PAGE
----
The bombe, an electromechanical device used by British cryptologists to help break German Enigma-machine-generated signals during World War II, was designed by Alan Turing.
Garrett Coakley / Flickr

Of all of the revelations about the NSA that have come to light in recent months, two stand out as the most worrisome and surprising to cybersecurity experts. The first is that the NSA has worked to weaken the international cryptographic standards that define how computers secure communications and data. The second is that the NSA has deliberately introduced backdoors into security-critical software and hardware. If the NSA has indeed engaged in such activities, it has risked the computer security of the United States (and the world) as much as any malicious attacks have to date.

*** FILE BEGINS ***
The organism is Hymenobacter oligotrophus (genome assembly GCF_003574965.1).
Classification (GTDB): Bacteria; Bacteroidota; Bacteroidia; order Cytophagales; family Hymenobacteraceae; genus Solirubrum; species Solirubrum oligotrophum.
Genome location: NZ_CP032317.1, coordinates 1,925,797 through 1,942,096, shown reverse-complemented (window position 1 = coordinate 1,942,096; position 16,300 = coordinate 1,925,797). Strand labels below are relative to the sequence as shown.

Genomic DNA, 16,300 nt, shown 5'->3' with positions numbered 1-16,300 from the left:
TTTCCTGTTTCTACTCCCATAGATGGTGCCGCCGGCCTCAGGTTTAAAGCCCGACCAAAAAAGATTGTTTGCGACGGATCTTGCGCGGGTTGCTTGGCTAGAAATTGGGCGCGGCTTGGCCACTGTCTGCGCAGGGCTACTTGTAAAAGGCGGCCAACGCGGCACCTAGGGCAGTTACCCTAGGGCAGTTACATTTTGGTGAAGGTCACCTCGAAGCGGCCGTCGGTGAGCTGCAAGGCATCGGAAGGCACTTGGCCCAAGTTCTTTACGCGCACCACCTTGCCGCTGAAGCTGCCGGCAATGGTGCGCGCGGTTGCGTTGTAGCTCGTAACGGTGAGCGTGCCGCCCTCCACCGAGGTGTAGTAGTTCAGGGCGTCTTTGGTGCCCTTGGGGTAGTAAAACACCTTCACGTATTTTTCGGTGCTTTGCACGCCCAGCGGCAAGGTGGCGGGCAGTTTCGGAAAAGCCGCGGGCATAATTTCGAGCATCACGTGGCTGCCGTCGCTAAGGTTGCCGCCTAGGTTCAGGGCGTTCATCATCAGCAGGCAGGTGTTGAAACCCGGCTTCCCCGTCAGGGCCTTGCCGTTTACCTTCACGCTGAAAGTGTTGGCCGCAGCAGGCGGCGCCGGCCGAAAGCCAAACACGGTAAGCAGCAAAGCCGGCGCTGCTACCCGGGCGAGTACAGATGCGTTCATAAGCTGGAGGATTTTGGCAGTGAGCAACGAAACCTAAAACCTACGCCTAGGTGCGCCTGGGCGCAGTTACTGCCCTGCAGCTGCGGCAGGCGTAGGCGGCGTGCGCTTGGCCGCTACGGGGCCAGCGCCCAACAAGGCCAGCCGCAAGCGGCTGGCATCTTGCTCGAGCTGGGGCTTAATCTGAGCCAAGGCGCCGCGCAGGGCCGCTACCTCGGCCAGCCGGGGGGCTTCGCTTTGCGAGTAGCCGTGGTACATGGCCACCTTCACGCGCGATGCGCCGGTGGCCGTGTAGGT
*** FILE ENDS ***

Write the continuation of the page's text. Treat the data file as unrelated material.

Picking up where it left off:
No one is surprised that the NSA breaks codes; the agency is famous for its cryptanalytic prowess. And, in general, the race between designers who try to build strong codes and cryptanalysts who try to break them ultimately benefits security. But surreptitiously implanting deliberate weaknesses or actively encouraging the public to use codes that

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  • NADIA HENINGER is an assistant professor of computer and information science at the University of Pennsylvania, where her research focuses on cryptography and security. J. ALEX HALDERMAN is an assistant professor of computer science and engineering at the University of Michigan, where his research focuses on computer security and public policy.
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